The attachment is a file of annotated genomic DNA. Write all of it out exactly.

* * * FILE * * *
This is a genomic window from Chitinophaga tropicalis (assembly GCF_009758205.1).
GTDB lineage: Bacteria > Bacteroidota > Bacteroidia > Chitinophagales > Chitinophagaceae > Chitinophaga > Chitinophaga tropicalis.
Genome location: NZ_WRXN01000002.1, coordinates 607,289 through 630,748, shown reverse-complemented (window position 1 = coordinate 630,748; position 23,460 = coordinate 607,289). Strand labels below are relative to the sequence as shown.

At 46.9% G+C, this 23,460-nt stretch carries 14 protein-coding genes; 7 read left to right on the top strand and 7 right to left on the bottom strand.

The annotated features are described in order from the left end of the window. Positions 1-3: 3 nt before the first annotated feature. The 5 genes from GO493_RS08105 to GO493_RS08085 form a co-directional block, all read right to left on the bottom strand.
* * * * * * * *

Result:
This is a genomic window from Chitinophaga tropicalis (assembly GCF_009758205.1).
GTDB lineage: Bacteria > Bacteroidota > Bacteroidia > Chitinophagales > Chitinophagaceae > Chitinophaga > Chitinophaga tropicalis.
Genome location: NZ_WRXN01000002.1, coordinates 607,289 through 630,748, shown reverse-complemented (window position 1 = coordinate 630,748; position 23,460 = coordinate 607,289). Strand labels below are relative to the sequence as shown.

At 46.9% G+C, this 23,460-nt stretch carries 14 protein-coding genes; 7 read left to right on the top strand and 7 right to left on the bottom strand.

The annotated features are described in order from the left end of the window. Positions 1-3: 3 nt before the first annotated feature. The 5 genes from GO493_RS08105 to GO493_RS08085 form a co-directional block, all read right to left on the bottom strand.